Not surprisingly, once in Summerisle the novel closely follows the plot of Anthony Shaffer’s screenplay. Howie visits May Morrison’s shop with its chocolate hares that he thinks are rabbits. He quizzes the local schoolchildren over the disappearance of Rowan and is met with blank faces. And just like the film, he discovers too late in the day that an appointment with the Wicker Man has been made on his behalf.

The Wicker Man novel 1978

Is it worth a read?

If you’re a fan of the movie, yes, although even then it’s far from essential.

Obviously, it’s impossible for anybody like me – who’s seen the film multiple times – to read this without conjuring up visions of Edward Woodward’s portrayal of Neil Howie throughout. Whenever the name Lord Summerisle appears, I think of Christopher Lee. And when Howie hears Willow thumping the wall that divided her room from his and then slapping her own body as she sings, guess who I’m thinking of?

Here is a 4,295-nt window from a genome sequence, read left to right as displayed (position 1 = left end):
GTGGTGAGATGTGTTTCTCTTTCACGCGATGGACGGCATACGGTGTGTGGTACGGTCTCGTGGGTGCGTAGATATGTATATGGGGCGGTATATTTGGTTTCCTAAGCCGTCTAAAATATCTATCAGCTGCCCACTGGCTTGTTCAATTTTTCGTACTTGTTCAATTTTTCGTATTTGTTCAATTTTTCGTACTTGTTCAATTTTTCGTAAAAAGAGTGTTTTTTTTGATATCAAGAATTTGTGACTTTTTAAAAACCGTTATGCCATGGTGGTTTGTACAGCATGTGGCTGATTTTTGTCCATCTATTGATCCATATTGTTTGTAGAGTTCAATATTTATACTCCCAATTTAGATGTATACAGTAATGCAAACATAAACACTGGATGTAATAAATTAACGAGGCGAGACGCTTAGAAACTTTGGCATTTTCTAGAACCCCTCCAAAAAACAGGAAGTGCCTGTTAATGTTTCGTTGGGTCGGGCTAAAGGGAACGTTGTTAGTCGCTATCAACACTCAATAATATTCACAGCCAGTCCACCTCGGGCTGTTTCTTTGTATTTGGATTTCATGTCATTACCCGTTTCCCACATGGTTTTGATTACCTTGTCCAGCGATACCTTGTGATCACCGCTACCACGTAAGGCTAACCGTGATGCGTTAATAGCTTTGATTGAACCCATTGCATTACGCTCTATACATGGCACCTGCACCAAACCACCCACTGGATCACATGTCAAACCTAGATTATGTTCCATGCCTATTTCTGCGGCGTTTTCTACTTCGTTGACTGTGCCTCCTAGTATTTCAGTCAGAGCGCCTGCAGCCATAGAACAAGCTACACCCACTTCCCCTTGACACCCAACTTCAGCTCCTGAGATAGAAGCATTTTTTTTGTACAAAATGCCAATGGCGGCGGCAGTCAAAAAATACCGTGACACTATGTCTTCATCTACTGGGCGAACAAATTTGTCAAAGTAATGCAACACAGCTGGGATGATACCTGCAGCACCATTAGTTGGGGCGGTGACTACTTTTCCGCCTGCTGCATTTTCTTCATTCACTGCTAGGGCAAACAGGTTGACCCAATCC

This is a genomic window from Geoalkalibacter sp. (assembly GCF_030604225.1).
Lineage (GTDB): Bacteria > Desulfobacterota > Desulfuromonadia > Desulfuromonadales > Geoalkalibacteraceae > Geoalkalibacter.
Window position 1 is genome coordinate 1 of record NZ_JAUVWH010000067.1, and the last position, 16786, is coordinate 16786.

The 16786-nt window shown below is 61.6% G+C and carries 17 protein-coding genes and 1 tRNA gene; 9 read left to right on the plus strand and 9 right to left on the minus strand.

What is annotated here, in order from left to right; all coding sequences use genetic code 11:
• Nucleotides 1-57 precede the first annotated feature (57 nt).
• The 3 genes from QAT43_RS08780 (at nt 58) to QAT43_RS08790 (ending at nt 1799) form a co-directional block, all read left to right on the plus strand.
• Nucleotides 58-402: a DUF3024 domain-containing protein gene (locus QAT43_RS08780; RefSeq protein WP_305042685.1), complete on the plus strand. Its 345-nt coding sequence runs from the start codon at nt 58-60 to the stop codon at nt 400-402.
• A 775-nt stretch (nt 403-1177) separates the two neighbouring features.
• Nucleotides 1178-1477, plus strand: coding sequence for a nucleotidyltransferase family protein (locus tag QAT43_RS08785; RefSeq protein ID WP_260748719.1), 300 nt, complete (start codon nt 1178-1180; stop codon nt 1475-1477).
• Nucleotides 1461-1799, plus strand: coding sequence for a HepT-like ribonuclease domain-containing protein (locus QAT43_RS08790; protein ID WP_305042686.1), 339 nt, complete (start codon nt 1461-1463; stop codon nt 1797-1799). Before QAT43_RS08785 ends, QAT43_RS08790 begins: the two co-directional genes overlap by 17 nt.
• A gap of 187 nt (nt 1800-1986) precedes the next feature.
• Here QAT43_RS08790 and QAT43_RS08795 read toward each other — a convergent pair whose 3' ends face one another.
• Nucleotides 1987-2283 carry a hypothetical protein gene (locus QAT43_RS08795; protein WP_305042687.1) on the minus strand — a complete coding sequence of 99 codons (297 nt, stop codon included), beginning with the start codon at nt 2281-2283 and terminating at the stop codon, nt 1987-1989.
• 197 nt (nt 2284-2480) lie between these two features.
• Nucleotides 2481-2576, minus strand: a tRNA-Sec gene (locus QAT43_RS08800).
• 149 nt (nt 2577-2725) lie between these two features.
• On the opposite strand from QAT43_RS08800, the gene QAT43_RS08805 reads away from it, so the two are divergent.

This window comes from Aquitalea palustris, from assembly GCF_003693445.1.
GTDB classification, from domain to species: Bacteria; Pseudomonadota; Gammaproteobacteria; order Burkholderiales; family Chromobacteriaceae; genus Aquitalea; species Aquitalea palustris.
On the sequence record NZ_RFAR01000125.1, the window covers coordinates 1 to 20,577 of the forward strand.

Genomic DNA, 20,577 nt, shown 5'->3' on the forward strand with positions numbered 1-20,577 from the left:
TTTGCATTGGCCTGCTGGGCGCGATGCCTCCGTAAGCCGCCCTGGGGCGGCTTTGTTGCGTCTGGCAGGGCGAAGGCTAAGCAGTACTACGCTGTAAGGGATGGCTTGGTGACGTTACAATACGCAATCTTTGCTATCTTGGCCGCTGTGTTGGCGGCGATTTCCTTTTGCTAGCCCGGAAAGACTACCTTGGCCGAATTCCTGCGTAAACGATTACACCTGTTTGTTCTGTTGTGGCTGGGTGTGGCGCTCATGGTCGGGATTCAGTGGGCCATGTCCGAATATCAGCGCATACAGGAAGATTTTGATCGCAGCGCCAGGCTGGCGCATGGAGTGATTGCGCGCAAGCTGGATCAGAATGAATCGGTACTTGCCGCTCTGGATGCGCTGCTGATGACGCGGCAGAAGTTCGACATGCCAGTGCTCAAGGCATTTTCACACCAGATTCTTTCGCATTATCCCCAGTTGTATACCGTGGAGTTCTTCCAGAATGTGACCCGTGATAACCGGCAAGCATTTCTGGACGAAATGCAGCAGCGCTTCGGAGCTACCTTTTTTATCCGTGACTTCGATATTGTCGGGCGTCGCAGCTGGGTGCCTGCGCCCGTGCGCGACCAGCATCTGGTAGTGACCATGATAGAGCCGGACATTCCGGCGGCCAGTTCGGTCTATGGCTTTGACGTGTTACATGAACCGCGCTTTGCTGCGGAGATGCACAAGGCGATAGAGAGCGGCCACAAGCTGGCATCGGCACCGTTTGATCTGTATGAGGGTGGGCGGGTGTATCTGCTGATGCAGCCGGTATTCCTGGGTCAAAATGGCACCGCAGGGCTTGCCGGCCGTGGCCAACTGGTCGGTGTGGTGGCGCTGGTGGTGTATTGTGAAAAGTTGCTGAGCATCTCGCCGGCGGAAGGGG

Answer: Britt Ekland and Britt Ekland’s body double.

Just as in the film, it’s easy to find Howie’s puritanism annoying. He’s a virgin and his knowledge of sex has been gained mainly from reading The Young Christian’s Guide to Sanctified Bliss in Marriage. Not a book I’ve
got round to reading yet myself.

He gives off an air of moral superiority but when quizzing Willow about the whereabouts of Rowan, the idea of ‘inflicting pain on her, to gain the information he so desperately needed, crossed his mind.’ The idea excited him.

This isn’t the only time he comes over as a hypocrite but on the page, Howie often comes across more favourably than he does on celluloid, even if he is still a hard man to like.